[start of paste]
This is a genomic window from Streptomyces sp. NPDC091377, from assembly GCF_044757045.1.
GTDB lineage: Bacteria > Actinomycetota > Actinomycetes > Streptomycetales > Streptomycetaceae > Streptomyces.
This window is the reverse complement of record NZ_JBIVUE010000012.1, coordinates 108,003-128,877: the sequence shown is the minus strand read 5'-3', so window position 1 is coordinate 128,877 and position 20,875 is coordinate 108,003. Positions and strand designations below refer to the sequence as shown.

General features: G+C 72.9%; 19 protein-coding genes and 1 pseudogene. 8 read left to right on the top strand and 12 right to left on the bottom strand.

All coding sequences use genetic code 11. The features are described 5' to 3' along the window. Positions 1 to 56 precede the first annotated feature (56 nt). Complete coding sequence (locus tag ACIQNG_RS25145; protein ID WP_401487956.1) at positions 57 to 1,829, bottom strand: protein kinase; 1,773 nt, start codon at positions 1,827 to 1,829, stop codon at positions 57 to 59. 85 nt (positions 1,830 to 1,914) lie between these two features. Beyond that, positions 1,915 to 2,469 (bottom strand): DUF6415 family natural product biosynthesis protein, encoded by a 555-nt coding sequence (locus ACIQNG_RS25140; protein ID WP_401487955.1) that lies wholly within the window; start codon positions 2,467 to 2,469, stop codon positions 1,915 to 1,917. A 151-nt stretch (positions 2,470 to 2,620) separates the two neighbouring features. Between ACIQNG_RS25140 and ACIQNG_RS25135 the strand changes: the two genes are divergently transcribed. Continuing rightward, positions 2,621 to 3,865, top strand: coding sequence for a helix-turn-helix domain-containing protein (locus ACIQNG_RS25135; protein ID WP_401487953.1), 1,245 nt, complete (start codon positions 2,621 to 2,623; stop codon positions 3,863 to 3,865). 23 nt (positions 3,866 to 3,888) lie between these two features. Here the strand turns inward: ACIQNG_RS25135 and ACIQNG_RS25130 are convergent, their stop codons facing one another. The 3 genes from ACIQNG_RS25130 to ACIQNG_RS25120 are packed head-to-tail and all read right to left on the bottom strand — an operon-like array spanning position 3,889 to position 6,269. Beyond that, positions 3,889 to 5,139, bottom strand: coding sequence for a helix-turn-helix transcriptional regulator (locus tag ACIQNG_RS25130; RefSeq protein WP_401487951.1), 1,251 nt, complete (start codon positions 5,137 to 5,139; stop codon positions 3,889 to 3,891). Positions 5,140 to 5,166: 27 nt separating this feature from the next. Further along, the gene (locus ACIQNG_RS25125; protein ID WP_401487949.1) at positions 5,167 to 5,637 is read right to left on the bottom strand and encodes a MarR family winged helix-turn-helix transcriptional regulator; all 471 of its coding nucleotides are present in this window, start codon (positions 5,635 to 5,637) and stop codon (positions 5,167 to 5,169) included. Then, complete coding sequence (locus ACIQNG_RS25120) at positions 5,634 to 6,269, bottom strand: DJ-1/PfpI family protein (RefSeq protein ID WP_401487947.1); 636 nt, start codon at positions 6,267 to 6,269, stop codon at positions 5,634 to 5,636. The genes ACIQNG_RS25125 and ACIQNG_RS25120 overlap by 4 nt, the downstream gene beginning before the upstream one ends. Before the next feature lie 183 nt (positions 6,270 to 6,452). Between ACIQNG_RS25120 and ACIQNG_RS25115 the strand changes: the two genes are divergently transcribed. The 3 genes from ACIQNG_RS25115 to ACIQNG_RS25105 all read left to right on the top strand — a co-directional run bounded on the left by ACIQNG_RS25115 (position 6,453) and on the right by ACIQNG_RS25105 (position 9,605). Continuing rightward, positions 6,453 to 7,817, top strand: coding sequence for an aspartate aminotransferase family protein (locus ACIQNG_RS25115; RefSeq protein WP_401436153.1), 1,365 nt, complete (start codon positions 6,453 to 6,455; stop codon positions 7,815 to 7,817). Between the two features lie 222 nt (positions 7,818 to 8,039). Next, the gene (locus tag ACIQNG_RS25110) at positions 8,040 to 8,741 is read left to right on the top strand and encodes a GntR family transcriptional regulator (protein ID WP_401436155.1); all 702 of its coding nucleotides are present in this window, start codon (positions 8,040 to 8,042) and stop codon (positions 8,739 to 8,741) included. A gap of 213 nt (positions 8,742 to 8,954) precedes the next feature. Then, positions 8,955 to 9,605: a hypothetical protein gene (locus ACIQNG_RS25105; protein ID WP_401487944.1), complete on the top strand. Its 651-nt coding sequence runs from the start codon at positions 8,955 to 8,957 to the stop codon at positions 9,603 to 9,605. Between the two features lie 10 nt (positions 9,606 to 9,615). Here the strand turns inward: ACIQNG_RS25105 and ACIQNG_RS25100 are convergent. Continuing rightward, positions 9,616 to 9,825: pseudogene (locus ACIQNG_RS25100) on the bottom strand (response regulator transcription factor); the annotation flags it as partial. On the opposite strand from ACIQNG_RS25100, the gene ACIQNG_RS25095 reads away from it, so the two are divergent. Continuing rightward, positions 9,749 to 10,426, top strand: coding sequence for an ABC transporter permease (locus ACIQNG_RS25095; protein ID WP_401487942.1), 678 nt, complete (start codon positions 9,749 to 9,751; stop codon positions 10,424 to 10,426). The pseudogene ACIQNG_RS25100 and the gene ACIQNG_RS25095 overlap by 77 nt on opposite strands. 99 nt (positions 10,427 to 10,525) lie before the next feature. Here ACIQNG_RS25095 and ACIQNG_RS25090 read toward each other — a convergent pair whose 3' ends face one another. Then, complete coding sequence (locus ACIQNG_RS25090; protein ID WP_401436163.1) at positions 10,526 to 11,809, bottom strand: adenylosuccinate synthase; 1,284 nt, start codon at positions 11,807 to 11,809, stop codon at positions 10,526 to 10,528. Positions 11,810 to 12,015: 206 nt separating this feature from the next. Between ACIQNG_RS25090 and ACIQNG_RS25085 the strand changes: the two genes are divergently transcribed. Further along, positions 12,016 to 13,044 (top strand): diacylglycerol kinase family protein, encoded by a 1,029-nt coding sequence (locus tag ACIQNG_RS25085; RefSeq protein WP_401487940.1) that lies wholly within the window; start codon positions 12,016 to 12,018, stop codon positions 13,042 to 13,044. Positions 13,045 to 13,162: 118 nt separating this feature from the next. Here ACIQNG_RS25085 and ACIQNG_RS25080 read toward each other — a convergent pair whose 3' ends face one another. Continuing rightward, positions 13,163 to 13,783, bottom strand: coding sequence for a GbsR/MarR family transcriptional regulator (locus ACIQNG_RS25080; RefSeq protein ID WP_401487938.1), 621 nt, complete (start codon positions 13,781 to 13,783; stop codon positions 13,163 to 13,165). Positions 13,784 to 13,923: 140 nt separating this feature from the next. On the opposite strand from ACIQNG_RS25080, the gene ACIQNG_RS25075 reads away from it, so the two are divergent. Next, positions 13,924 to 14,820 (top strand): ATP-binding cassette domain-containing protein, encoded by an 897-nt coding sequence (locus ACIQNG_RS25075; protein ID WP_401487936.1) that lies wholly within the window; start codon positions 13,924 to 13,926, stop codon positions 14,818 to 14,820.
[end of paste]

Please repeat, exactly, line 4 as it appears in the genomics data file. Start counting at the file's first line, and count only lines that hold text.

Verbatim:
General features: G+C 72.9%; 19 protein-coding genes and 1 pseudogene. 8 read left to right on the top strand and 12 right to left on the bottom strand.